Ugh okay guys, kinematics lesson.

Deriving the kinematics equations from the definition of uniform acceleration

__doesn't require calculus at all.__ **I recommend every MCAT student to derive them themselves so they can memorize them forever.** ** Of course do this before the MCAT.** It takes maybe 20 minutes.

vf = final velocity, vo = initial velocity

Let's start with the definition of acceleration: vf = vo + at (this one you have to learn by rote memorization). Since this is a linear equation, we can graph this. You should know that the slope of this graph is the acceleration and the area under the curve is displacement (d).

(1) vf = vo + at

Now let's figure out how we can use geometry to figure out the area to get displacement.

The area of the bottom rectangle is

height*

base or

vo*

t.

The area of each triangle is 0.5*

height*

base or 0.5*

at*

t or 0.5at².

The area of the overall rectangle (from the top red line to the time axis) is

height*

base or

vf*

t.

The area under the curve is therefore:

the bottom rectangle +

the bottom triangle or

(2) d =

vo*t +

0.5at²
the overall rectangle -

the top triangle or

(3) d =

vf*t -

0.5at²
Now what if we chop the top half of the triangle and put on the other side? We would get a rectangle whose area would be equal to the original area (see picture below).

The area of this rectangle is

height*

base or

(4) d =

0.5*(vo + vf)*

t
The last equation is tricky. We have to plug in the first equation into the fourth equation. From equation (1), we rearrange to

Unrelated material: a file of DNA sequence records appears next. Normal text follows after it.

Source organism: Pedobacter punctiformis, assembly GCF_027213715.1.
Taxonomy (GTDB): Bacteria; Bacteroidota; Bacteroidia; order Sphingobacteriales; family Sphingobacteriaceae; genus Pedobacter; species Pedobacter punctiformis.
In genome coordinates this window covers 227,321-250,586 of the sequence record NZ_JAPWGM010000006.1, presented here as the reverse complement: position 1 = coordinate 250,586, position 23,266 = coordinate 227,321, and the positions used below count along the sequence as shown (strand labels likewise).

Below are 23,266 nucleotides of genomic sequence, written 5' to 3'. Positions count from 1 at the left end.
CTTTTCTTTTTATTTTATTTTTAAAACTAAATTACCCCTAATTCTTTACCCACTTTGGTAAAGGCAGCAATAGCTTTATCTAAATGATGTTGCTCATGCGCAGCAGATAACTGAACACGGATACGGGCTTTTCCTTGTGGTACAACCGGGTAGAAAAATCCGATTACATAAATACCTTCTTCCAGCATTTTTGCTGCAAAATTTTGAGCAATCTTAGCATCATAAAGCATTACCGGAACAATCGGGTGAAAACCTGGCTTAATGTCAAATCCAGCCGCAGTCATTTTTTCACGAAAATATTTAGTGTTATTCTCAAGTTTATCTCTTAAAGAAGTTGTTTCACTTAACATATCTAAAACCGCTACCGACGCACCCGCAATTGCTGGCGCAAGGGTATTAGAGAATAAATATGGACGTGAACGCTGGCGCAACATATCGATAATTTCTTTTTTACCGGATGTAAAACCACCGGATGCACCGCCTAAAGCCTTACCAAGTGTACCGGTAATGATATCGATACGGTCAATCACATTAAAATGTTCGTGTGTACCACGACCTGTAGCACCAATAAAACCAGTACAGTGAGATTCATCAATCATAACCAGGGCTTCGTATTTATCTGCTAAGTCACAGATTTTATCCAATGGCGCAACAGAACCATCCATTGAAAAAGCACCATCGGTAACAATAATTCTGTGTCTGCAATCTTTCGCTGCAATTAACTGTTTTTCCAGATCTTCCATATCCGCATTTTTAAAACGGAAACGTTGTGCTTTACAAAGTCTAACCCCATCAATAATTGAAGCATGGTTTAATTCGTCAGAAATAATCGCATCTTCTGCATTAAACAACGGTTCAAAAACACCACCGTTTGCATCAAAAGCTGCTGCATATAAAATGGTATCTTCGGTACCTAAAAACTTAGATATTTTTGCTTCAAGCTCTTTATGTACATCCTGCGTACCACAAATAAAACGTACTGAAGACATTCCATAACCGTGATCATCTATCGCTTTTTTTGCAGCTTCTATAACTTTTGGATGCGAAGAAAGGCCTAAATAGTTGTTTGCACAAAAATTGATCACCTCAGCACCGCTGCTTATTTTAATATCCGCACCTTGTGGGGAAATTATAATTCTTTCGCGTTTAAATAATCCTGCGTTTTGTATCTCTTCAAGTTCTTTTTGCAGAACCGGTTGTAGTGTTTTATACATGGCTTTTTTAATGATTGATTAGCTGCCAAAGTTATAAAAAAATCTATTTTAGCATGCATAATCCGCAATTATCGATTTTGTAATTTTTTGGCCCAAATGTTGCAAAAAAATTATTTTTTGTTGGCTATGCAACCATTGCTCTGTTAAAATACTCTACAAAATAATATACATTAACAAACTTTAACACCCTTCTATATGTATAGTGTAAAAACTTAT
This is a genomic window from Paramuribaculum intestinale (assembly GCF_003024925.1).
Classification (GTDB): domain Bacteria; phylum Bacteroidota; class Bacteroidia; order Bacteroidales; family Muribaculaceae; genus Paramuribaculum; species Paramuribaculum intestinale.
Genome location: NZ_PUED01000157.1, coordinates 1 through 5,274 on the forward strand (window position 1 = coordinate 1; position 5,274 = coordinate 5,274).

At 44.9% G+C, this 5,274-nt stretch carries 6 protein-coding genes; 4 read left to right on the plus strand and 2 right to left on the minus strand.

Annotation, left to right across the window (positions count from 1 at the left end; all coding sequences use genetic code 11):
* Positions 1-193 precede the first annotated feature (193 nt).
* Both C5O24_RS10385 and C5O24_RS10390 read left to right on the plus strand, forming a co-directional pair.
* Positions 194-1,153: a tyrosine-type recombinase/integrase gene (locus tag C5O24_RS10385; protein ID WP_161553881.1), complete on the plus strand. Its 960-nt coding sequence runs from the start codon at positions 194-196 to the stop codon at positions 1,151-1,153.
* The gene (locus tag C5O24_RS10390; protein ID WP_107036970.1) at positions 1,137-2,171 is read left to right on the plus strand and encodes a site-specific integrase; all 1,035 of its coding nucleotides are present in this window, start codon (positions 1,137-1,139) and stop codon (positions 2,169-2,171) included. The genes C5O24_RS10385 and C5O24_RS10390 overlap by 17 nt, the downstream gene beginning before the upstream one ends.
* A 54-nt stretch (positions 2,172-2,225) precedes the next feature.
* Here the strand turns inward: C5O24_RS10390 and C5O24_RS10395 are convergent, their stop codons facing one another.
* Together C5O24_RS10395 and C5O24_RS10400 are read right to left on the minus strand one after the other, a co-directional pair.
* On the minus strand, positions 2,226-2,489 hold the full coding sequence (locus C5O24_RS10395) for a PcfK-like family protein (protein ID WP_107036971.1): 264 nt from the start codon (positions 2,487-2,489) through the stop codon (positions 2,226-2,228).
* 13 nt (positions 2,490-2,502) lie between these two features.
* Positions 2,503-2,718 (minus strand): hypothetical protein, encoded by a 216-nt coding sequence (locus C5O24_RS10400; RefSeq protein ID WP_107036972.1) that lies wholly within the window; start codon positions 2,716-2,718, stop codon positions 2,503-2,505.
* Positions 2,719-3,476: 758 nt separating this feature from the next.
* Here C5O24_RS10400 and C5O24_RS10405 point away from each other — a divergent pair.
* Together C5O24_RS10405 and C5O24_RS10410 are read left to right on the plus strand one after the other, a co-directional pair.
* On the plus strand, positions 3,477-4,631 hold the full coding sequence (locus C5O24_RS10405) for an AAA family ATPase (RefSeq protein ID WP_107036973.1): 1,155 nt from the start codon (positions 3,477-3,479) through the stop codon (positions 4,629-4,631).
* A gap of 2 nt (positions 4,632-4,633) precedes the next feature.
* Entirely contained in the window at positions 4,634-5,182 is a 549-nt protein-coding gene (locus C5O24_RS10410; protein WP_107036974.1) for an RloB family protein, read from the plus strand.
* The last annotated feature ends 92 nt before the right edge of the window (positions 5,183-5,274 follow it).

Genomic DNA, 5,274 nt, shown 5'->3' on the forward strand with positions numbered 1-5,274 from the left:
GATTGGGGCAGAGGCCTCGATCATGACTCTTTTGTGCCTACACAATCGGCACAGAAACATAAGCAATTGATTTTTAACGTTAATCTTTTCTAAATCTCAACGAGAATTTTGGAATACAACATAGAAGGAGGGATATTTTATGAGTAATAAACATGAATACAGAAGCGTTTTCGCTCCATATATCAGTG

**t = (vf - vo)/a** and plug t into equation (4).

d = 0.5*(vo + vf)*

**(vf - vo)/a** or

(5) d = 0.5*(vf² - vo²)/a

Let's look at the MEANING behind each equation.

(1) vf = vo + at

This is the definition of acceleration. It means, that acceleration is equal to the change in velocity over time.

(2) d =

vo*t + 0.5at²

What if we take out "0.5at²"? What does "

vo*t" physically mean? That is just distance = rate * time for an object that is traveling at constant initial velocity. But since the object is accelerating, it will go an EXTRA distance. So we have to add the "0.5at²" in.

(3) d =

vf*t - 0.5at²

"

vf*t" would be the displacement if the object was traveling at the final velocity the entire time. But it didn't, it traveled at a slower velocity and accelerated. So we have to subtract some displacement because it wasn't going that fast the entire time. Thus, we have to subtract "0.5at²" out.

(4) d =

0.5*(vo + vf)*t

What is "

0.5(vo + vf)"? That's the

average velocity the object is traveling. So this equation really says "displacement =

average velocity * time" which is an equation you already know.

(5) d = 0.5*(vf² - vo²)/a

This is just the restatement of equation (4). Multiplying the average velocity by time gives us the displacement. In this case, time = (vf - vo)/a which simplifies into this.

By understanding where the equations come from and what the meaning is behind each equation, you not only have an easier time remembering each equation, but you have the deeper understanding required to do well on the MCAT.

(Created with MS Paint)